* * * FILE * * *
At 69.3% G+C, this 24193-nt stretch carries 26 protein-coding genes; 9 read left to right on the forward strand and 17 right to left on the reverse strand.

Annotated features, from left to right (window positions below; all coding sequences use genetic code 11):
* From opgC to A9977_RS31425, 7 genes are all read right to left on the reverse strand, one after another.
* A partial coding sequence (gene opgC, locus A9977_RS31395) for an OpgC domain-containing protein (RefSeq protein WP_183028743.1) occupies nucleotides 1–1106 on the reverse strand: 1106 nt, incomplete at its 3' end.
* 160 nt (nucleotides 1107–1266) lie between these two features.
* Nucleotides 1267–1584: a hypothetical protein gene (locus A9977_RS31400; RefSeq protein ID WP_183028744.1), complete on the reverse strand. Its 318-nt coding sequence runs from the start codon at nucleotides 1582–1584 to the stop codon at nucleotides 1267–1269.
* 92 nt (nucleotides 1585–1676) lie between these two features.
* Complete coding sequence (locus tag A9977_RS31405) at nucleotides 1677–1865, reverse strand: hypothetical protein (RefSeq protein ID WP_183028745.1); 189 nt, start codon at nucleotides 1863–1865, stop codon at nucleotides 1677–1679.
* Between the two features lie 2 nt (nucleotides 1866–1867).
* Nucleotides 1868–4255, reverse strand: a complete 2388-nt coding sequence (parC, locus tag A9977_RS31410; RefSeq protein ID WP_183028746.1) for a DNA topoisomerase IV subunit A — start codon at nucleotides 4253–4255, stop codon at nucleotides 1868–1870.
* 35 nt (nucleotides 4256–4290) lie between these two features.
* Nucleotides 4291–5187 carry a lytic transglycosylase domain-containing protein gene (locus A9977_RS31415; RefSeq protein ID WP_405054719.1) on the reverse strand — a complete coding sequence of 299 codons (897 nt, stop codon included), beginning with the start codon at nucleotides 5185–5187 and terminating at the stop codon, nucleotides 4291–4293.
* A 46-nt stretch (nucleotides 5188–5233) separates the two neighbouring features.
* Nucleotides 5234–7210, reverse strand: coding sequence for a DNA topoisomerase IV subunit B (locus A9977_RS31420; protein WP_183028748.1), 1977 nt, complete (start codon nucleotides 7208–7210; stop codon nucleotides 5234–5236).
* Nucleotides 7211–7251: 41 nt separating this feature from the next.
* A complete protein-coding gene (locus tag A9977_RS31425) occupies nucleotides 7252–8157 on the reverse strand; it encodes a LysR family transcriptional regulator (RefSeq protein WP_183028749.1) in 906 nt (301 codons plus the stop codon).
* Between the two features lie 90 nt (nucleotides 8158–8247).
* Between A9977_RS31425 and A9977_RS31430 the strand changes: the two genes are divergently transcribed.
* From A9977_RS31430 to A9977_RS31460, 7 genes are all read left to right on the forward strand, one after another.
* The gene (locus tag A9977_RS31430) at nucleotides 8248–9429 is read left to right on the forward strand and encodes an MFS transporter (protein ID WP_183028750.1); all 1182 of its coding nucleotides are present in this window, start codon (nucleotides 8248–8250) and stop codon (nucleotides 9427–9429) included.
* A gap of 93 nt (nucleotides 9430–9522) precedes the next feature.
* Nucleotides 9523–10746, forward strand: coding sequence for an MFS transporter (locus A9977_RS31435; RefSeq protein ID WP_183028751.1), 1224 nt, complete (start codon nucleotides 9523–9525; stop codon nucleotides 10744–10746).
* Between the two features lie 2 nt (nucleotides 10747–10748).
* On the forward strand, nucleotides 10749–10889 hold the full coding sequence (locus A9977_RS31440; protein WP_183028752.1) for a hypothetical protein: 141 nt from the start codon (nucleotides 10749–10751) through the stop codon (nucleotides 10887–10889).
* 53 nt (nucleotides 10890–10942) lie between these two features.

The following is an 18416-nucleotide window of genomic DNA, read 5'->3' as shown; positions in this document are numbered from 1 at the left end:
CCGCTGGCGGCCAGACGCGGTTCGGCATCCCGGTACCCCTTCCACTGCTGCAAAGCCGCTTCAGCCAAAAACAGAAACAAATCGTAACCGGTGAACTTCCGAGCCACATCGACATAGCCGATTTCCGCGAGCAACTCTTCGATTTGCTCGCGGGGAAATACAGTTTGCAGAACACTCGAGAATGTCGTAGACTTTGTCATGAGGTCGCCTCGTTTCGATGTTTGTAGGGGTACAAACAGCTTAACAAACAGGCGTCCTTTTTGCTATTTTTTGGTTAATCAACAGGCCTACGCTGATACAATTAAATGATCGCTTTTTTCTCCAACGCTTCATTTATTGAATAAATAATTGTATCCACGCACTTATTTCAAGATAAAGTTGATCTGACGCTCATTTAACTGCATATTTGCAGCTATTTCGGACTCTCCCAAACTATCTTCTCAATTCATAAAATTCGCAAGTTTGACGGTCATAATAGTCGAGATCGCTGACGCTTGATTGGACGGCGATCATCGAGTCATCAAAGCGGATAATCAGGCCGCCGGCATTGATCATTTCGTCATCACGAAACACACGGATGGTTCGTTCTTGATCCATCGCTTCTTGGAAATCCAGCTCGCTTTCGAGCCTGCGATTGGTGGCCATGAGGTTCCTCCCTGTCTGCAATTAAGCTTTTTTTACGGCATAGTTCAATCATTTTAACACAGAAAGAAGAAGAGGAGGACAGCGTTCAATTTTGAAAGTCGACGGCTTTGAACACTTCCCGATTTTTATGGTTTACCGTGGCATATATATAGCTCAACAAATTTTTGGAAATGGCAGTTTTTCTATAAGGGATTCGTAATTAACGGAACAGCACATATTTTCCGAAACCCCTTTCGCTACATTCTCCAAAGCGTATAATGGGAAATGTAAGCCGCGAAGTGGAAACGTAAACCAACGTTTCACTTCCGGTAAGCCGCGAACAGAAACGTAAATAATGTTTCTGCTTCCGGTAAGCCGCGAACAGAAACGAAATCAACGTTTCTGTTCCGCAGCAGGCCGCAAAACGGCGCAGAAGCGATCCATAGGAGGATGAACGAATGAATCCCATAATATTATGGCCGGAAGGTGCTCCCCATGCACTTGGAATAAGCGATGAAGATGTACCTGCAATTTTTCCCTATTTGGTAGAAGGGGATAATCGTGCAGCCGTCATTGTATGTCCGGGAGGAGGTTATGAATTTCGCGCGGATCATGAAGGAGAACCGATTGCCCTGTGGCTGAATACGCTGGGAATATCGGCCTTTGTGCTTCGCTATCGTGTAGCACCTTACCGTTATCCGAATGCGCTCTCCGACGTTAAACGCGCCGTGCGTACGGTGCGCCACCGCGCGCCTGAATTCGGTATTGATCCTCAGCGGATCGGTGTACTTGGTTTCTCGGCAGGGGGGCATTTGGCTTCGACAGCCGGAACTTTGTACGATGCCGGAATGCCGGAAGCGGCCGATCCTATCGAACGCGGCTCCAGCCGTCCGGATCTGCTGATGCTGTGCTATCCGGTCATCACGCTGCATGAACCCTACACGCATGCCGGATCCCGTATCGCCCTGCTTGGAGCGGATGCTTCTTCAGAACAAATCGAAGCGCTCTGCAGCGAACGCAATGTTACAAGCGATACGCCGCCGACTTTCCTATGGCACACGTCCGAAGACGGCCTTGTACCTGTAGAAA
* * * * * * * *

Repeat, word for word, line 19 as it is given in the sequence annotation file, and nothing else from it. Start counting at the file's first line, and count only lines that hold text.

* From A9977_RS31430 to A9977_RS31460, 7 genes are all read left to right on the forward strand, one after another.